Trotzdem will ich nicht den pessimistischen Realismus des Erich Kästner teilen, von dem wir zum Abnüchtern das Gedicht Dezember lasen. Ich vermute mal, dass auch ihm ein Splitter des Zauberspiegels der Schneekönigin ins Auge geraten war, wodurch Kai in dieser Welt nur Dornen und Raupen sah, und nicht die Rosenblüten, die ungeacht weiterblühen.

Alles Gute für das Neue Jahr!

The Darkling Thrush
By Thomas Hardy

I leant upon a coppice gate
When Frost was spectre-grey,
And Winter’s dregs made desolate
The weakening eye of day.
The tangled bine-stems scored the sky
Like strings of broken lyres,
And all mankind that haunted nigh
Had sought their household fires.

The land’s sharp features seemed to be
The Century’s corpse outleant,
His crypt the cloudy canopy,
The wind his death-lament.
The ancient pulse of germ and birth
Was shrunken hard and dry,
And every spirit upon earth
Seemed fervourless as I.

At once a voice arose among
The bleak twigs overhead
In a full-hearted evensong
Of joy illimited;
An aged thrush, frail, gaunt, and small,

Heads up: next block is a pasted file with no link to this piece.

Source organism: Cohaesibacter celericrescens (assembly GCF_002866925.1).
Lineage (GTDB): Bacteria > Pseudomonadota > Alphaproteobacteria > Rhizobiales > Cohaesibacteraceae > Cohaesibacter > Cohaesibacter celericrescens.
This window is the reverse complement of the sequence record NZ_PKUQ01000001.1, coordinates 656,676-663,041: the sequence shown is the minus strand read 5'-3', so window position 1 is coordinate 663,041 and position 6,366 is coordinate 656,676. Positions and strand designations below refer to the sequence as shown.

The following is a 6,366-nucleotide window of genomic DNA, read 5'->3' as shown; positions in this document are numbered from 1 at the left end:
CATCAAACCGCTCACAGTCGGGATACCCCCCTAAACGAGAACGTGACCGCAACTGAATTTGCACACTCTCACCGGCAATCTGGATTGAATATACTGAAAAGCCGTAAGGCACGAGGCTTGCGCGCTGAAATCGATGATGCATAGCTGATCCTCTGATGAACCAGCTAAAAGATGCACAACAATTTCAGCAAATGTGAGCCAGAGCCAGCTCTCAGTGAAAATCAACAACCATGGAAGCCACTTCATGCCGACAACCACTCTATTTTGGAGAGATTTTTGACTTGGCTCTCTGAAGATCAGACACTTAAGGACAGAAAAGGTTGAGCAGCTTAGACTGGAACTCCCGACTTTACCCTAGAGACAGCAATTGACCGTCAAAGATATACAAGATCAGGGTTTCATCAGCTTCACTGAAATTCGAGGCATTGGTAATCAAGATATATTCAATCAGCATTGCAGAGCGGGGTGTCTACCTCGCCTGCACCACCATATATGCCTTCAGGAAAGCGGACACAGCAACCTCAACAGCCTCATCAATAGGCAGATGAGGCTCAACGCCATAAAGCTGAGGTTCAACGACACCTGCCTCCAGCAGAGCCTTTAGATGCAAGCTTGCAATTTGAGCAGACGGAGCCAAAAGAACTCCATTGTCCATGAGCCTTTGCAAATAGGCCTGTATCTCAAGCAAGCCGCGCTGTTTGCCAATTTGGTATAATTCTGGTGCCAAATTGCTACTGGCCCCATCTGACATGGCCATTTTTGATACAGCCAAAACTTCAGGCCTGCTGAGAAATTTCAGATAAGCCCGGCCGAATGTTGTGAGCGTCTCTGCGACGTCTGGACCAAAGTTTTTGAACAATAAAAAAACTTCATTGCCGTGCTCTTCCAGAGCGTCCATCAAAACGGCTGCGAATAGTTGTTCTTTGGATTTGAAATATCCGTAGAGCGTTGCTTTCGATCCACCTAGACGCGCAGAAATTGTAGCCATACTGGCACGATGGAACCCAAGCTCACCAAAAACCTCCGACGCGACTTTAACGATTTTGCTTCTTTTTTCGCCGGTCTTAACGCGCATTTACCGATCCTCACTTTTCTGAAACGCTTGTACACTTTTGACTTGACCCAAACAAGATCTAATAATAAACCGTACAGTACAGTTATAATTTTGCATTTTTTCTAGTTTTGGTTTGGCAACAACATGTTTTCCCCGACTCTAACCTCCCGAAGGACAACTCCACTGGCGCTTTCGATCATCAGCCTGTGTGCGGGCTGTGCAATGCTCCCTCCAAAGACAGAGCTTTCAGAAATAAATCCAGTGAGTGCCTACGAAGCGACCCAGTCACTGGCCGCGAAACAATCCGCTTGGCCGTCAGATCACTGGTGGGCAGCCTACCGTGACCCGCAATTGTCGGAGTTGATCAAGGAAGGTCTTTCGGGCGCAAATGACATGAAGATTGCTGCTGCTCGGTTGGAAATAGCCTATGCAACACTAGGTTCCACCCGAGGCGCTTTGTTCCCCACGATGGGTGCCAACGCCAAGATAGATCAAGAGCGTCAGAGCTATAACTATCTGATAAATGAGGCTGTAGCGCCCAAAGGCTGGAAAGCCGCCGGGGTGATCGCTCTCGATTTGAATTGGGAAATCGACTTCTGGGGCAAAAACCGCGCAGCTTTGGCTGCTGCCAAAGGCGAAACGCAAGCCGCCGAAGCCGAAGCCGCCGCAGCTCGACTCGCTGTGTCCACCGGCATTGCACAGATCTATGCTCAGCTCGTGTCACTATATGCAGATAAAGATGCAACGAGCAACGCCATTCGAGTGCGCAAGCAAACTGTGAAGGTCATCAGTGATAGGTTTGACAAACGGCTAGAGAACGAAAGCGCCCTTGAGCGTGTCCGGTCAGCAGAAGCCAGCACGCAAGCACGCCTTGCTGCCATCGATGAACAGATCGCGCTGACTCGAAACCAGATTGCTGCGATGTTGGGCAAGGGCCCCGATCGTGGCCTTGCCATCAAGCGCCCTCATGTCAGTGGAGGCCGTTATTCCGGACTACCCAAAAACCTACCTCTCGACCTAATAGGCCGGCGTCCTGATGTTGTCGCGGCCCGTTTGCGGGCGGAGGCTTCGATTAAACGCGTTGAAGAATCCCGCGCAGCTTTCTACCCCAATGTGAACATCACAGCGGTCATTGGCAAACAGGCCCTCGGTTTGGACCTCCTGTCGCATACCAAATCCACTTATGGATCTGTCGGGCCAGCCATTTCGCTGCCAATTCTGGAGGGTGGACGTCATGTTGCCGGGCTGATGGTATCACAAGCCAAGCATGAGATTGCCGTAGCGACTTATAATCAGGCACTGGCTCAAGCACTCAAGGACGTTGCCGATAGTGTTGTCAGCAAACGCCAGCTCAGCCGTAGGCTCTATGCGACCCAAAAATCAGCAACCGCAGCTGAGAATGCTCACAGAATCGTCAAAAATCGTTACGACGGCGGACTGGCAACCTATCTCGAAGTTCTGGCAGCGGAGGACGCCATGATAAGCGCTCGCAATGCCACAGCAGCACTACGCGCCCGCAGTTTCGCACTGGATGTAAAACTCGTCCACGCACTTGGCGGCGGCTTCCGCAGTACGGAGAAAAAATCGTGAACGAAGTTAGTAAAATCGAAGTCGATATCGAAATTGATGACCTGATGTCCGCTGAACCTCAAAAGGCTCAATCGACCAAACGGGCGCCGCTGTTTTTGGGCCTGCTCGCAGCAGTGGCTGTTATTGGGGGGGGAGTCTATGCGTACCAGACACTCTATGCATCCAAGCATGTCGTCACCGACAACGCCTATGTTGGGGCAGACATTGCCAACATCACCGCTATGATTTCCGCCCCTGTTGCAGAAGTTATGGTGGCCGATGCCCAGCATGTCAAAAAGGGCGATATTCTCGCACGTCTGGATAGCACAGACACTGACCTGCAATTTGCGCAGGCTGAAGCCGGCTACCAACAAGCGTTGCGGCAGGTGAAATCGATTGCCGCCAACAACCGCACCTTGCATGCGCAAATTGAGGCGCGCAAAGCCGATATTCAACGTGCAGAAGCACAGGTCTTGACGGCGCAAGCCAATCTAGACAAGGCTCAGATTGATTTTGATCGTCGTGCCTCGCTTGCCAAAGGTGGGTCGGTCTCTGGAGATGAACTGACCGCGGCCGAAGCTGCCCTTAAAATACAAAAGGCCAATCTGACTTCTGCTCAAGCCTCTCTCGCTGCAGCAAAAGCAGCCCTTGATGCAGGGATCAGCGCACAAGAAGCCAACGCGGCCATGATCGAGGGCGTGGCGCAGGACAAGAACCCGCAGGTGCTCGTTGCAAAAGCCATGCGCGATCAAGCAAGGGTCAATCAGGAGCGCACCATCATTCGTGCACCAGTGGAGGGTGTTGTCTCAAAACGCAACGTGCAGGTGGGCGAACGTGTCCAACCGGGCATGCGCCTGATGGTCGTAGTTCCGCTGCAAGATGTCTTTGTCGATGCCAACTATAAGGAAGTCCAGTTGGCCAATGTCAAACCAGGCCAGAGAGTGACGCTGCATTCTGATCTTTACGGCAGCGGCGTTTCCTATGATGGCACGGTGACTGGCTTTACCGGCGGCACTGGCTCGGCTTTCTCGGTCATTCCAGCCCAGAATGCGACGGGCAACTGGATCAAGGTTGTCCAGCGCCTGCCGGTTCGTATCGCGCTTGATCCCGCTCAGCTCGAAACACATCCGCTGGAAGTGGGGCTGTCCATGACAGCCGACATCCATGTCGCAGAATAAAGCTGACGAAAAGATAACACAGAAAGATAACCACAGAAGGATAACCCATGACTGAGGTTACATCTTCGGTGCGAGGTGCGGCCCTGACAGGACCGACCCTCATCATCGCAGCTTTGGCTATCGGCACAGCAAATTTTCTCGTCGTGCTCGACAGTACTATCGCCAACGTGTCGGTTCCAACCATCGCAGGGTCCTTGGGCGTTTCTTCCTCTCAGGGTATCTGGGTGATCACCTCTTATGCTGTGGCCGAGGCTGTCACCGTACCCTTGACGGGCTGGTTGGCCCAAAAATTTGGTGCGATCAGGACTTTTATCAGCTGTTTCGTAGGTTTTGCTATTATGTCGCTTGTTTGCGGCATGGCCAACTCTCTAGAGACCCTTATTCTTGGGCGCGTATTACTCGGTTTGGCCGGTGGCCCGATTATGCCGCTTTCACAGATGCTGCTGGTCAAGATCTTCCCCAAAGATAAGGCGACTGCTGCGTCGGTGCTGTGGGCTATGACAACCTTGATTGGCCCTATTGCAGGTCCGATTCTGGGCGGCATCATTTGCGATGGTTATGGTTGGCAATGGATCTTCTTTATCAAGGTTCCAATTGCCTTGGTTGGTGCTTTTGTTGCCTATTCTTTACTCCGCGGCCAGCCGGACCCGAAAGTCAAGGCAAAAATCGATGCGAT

In blast-beruffled plume,
Had chosen thus to fling his soul
Upon the growing gloom.

So little cause for carolings
Of such ecstatic sound
Was written on terrestrial things
Afar or nigh around,
That I could think there trembled through
His happy good-night air
Some blessed Hope, whereof he knew
And I was unaware.

The Collected Poems of Thomas Hardy

text source: Poetry Foundation

Bild: Original Linoldruck, handkoloriert, in der Schröerschen Buchhandlung zu kaufen.


2 Kommentare zu „Some Idling With Thomas Hardy / Weihnachtslesen“

  1. O yes the Heath description, Almathun! I love it, too, and remember it fondly. I appreciate his mastership to deepen the landscape experience by revealing its connection to the sky and to open these dimensions to the reader. I actually felt elevated and touched by the scenery and, what a good novel should do, I think I saw better and farther after reading.

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  2. I’ve enjoyed reading your pleasant and thoughtful review of Hardy’s rather unknown novel. Thanks a lot. Jude the Obscure and the description of Egdon Heath in Return of the Native are amongst my favorite pieces of literature.